GSA Weekend: Marching for Meaning

“One, two, three, four, open up the closet door! Five, six, seven, eight, don’t assume your kids are straight!” chanted paraders as they held up colorful posters decorated with punny phrases. Marching from Paresky Commons and trooping all around campus, students and faculty participating in the Gender and Sexuality Alliance (G.S.A.) parade supported and raised awareness of the LGBTQIA+ community last Saturday afternoon.

“I went to a pride parade in Boston, and then that was really really important for me because I was surrounded by all these people who not only were there and were okay with being LGBTQ+, but also who looked free and happy,” said Indy Sobol ’17, Co-Head of G.S.A.

“I’ve just never seen people like that before, and so having something similar at Andover is also really important because it just reestablishes that not only is this an identity that’s okay to have, but it’s also something that you shouldn’t have to hide and that you could be actively proud of,” Sobol continued.

The parade marked the beginning of G.S.A. Weekend. For many, this event was especially important in light of many recent tragedies involving the LGBTQIA+ community.

“This year especially, after everything that happened over the summer like [the Orlando shooting], I think it’s really important for us to reclaim our space on campus because I think that despite the progress we’ve made recently, it also feels like LGBTQIA+ spaces are increasingly under attack,” said Sobol. “Andover is an incredibly welcoming space, but this is also kind of an event where we can solidify that and make that known.”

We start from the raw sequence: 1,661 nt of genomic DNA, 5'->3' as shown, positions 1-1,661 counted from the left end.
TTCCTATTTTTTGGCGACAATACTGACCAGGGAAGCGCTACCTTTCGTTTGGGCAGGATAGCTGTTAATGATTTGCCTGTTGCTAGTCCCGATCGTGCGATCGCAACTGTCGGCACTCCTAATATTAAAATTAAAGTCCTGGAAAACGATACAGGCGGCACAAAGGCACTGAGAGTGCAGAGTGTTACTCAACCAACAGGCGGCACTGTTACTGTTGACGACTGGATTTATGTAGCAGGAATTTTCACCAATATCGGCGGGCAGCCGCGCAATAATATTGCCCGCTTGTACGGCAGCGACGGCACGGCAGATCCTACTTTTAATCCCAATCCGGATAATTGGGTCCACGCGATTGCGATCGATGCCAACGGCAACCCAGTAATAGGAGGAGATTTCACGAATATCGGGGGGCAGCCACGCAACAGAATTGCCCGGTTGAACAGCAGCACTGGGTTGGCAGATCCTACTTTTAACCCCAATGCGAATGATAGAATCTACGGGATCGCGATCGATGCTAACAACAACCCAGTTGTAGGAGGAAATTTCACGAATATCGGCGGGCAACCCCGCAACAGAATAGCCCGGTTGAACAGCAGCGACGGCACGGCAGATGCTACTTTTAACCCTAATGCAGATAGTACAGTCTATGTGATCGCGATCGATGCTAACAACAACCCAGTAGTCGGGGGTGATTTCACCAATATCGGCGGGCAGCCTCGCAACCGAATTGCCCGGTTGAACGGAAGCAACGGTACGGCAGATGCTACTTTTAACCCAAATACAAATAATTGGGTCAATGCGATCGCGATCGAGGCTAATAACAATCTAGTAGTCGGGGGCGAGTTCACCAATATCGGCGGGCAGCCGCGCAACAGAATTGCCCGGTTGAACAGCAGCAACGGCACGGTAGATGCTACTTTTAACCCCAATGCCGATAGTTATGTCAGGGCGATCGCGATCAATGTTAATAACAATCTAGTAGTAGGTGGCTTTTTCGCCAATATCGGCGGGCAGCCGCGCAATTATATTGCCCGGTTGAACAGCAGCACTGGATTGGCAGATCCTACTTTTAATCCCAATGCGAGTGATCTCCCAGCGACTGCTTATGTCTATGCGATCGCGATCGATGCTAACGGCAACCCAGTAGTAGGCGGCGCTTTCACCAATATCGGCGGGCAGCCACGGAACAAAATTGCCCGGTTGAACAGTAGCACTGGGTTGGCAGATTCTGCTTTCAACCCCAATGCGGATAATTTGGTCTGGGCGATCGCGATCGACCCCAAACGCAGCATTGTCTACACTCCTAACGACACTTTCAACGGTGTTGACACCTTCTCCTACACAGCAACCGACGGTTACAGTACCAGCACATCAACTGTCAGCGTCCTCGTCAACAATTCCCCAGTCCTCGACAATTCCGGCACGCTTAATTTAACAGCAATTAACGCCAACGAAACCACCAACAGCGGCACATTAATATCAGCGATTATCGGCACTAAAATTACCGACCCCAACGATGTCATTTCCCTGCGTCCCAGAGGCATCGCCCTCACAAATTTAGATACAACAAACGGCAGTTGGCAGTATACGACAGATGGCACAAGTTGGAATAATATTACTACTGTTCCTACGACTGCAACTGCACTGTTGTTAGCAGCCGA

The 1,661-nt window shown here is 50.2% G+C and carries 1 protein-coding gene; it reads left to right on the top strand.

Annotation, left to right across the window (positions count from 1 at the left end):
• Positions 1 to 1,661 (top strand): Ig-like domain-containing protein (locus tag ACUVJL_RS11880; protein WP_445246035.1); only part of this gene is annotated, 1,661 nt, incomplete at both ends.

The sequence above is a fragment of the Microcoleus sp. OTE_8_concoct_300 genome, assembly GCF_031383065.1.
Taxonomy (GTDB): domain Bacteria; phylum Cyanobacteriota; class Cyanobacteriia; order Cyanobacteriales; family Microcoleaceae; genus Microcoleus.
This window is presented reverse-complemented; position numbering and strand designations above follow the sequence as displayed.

The parade was held to raise awareness for the LGBTQIA+ community on campus and to recognize its continuing fight for human rights.

“I think it’s really important to make it heard that G.S.A. and queer voices on campus aren’t just silent. We’re not just sitting in our rooms, thinking about our lives. We’re public, and we want everyone to know that we’re here, and that we are ready to take on the challenge of gay rights, but also of making everybody comfortable here,” said Daniel Ulanovsky ’18, a board member of G.S.A.

Despite the absence of the Drumline, which usually accompanies the march, participants paraded with overflowing energy and powerful chants.

“I think that this year was truly the most proud year when we did a lot more chanting and we did a lot more thinking on our feet, but also just the energy was palpable, and when the Drumline’s going, you can just hide behind the sound of the drum, but [this year] the enthusiasm was just so real,” said Karissa Kang ’17, Co-Head of G.S.A.